Maine is so diverse. What sells in Portland doesn’t sell in Augusta and vice versa. It’s an interesting conversation and it’s ongoing between many of us. That probably helps foster creativity more than anything, the ability to go to trade shows.

What is your biggest concern?

Maine’s laws in regards to retail sale of wine are slightly post-Prohibition (after the period in U.S. history from 1920 to 1933 when the manufacture and sale of alcohol was illegal). Understanding that Maine led the way with Prohibition, I fail to understand how in 2018 how we are so far behind the other states when it comes to how many wine tastings we can do a month. We can do only three a month, and I have to submit paperwork to the state on each and every one of them. If I wanted to have a bottle of wine open in my shop every day, that’s coming from my bottom line. I’m not trying to be a wine shop at that point. I just want people to taste something I am trying to promote and sell. The idea that I am somehow going to chug-a-lug glasses of wine with my friends, well, I’m not in the business to give it away. I am in the business to sell it.

Maine is so far behind, it’s astonishing. I think it’s such a mess, that somebody writes a bill to put a Band-aid on something else, but we’re never really fixing it the whole lot of it. And I don’t have an answer other than to wipe it out and start over, but nobody’s going to do that. The laws of the state are not conducive to small business when it comes to comes to wine and beer. They are limited, shortsighted and challenging, to say the least. I am probably being kind.

We have been held in this state to only what distribution the large distribution companies want to bring in. It’s not consumer-driven. The wine that I’m able to get is not necessarily based on what the consumers ask for and want, it’s based on the deals brokered by the distribution companies with the wineries.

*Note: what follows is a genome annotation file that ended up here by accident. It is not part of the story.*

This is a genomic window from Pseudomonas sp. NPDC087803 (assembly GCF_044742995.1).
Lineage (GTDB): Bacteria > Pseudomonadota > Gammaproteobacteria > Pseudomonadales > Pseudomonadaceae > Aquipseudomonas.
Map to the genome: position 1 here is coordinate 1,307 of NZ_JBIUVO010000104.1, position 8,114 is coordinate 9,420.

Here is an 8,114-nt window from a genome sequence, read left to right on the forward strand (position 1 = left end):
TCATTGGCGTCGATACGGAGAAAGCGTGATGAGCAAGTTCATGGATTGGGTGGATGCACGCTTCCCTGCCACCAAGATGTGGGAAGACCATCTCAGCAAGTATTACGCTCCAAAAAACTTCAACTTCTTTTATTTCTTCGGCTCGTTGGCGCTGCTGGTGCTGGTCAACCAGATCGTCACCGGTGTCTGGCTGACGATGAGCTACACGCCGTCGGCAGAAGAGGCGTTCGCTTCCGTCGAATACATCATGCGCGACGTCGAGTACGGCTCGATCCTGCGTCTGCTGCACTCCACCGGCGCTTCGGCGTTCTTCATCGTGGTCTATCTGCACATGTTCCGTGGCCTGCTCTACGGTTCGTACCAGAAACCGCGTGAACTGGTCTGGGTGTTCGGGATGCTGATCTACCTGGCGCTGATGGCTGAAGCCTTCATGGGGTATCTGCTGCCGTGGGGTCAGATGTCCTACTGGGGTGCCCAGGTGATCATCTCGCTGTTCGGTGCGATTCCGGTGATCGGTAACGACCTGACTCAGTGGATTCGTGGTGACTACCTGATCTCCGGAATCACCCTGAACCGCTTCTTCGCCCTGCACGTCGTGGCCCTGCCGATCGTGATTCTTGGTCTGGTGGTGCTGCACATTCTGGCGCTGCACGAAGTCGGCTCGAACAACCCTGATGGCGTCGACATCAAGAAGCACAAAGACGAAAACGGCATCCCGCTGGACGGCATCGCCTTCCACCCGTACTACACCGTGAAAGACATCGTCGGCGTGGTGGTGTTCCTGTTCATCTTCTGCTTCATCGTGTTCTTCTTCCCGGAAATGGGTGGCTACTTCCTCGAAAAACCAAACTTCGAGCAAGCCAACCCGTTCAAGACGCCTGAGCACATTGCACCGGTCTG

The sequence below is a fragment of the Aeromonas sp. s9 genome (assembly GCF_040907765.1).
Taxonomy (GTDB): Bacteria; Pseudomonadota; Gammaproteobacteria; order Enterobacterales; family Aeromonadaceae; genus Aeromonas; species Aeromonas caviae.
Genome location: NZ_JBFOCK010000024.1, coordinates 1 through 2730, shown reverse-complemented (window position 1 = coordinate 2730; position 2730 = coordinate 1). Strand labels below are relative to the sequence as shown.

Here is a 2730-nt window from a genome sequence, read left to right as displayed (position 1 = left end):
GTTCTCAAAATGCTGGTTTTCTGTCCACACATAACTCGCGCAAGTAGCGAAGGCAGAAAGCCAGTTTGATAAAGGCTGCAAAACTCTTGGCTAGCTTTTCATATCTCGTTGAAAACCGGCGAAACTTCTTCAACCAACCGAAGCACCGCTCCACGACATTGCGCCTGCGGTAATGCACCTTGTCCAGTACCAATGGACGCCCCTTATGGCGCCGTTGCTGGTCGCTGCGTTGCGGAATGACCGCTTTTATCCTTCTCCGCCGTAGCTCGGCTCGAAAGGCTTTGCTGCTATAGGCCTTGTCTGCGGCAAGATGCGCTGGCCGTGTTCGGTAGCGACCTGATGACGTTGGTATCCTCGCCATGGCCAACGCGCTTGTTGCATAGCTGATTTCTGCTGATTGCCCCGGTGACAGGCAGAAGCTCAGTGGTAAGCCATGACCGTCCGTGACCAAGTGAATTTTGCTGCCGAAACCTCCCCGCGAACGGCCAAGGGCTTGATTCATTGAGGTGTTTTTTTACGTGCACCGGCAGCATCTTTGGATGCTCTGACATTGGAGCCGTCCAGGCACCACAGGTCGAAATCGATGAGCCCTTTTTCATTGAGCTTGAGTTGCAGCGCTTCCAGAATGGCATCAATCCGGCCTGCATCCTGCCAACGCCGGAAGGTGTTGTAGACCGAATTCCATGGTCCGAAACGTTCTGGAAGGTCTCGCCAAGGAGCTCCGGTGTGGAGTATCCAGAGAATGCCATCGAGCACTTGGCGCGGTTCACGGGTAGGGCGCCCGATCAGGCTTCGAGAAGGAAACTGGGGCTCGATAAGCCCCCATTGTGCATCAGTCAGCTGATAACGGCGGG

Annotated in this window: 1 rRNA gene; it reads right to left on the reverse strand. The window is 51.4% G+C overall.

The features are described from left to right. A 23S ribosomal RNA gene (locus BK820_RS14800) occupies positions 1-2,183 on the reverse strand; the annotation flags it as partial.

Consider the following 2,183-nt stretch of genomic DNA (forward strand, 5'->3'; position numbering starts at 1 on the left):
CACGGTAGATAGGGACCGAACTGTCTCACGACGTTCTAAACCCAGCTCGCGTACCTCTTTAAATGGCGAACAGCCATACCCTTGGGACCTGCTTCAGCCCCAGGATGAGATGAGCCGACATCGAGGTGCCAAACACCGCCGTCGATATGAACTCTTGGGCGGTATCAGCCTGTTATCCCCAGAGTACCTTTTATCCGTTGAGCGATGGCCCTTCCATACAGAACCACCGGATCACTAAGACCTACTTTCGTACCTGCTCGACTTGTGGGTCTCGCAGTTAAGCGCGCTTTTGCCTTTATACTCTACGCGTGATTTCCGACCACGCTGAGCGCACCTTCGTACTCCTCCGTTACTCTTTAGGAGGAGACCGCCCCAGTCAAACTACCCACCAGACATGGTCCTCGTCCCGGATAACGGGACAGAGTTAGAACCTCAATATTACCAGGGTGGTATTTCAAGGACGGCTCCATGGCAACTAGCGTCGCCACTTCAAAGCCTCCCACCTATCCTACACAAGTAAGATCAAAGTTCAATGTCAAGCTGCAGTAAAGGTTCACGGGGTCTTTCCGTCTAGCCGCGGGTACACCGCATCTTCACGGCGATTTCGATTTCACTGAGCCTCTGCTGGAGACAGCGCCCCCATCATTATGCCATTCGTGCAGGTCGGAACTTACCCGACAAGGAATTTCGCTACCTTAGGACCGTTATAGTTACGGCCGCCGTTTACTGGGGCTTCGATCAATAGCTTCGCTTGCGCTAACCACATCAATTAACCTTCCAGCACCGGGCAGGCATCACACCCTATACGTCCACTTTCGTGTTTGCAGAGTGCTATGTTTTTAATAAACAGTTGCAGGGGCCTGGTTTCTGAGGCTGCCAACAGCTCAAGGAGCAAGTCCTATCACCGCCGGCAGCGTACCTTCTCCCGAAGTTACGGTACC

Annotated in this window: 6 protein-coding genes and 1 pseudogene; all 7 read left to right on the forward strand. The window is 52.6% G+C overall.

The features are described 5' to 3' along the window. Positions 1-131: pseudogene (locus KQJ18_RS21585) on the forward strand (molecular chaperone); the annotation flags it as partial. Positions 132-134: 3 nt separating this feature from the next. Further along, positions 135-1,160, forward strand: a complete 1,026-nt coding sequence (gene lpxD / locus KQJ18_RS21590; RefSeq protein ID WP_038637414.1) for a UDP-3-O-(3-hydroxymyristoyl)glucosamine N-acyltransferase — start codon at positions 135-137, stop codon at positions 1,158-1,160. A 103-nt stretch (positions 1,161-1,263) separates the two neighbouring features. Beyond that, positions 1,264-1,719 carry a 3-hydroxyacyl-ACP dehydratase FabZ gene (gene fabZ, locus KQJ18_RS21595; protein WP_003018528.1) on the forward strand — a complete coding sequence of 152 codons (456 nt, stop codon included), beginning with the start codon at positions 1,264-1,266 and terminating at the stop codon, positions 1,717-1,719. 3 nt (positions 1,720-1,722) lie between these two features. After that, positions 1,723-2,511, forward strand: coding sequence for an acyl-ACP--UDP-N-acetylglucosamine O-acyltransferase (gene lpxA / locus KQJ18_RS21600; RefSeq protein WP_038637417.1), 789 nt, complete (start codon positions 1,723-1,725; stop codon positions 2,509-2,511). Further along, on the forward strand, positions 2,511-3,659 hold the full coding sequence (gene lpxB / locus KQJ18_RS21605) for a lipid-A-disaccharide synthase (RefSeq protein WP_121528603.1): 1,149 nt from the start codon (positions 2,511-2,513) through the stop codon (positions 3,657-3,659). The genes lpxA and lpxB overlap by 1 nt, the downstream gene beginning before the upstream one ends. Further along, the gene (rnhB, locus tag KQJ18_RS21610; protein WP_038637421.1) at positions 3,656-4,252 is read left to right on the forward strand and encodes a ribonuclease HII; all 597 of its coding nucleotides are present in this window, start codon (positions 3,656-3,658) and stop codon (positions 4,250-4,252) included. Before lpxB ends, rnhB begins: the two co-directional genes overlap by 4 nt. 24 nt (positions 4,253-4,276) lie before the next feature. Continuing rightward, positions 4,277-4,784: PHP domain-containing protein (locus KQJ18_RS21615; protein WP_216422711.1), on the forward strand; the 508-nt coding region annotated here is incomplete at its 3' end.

There’s something that’s very counterintuitive when it comes to how our system is supposed to work in that a consumer wants a product and I can get that product. That’s not how it works here. They changed the law so I can actually get anything I want, but I still have to go through a distributor. So this $7 bottle of wine is now going to be $30. By the time I have to pay the deposit and the tax and get the wine, I have to cover the shipping costs and then the distributor is going to want their cut of the wine, which is far greater than my cut. It has been put into law that it is possible, but it’s not practical.

Is current trade environment a challenge for your business?

No. What has a greater effect is interstate business. There’s perceived savings and value to wine purchased in New Hampshire. We don’t live very far from the New Hampshire border here. People are traveling all the time. It’s easy to get to the New Hampshire liquor store. There are times they offer great sales, and I am fully aware of that. But they’re also making it up somewhere else. There are times customers have gone down there and come back and said, “I’ve gotten XYZ wine, and I paid $10 a bottle and you have it for $22 a bottle,” or something. It’s not because I have marked it up beyond a reasonable and acceptable margin; it’s because sometimes New Hampshire is different. They don’t have sales tax. There’s any number of things that will affect that price in the state of New Hampshire that won’t work here. You have to, just like to going to Sam’s Club or BJ’s or Costco, be aware of what you are buying. Just because this is cheaper, the Tide may not be. It’s a perceived savings. Some things are a savings but a lot of things are not. Because we think everything is cheaper at the New Hampshire liquor store, we have people who get in the car and drive there. Nobody’s factoring in their time and gas to get there and back. Even if they were going anyway, you still need to factor in how long you were there and what is your time worth and the percentage of that gas.

The perceived value is different a lot of the time from the actual, and that’s a thing that customers don’t consider.